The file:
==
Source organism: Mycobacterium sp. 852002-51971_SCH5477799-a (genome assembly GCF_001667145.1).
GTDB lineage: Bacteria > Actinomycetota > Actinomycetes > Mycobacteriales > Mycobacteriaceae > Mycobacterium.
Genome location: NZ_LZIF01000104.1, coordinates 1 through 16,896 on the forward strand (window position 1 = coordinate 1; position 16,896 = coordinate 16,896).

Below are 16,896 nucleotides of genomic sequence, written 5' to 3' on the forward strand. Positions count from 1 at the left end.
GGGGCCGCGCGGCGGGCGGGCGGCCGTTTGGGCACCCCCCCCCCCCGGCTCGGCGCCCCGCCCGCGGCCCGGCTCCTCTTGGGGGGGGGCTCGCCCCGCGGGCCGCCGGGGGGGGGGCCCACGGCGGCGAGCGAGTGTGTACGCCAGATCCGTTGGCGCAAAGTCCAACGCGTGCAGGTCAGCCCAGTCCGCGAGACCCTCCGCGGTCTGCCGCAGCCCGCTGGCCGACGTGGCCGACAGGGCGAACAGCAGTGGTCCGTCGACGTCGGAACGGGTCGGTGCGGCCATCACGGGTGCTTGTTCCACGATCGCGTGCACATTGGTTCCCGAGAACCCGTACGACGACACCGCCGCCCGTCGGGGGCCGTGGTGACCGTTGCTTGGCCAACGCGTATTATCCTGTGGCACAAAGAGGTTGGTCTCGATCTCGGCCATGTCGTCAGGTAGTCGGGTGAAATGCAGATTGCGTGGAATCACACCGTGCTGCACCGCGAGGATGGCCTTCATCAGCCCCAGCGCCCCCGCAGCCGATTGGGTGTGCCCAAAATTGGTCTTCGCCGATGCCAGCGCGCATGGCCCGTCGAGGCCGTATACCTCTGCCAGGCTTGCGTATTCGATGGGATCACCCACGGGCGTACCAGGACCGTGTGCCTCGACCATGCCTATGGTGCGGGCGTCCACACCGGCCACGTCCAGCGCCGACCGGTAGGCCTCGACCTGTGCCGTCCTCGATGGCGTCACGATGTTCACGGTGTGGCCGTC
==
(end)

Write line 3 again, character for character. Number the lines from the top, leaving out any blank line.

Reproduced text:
Genome location: NZ_LZIF01000104.1, coordinates 1 through 16,896 on the forward strand (window position 1 = coordinate 1; position 16,896 = coordinate 16,896).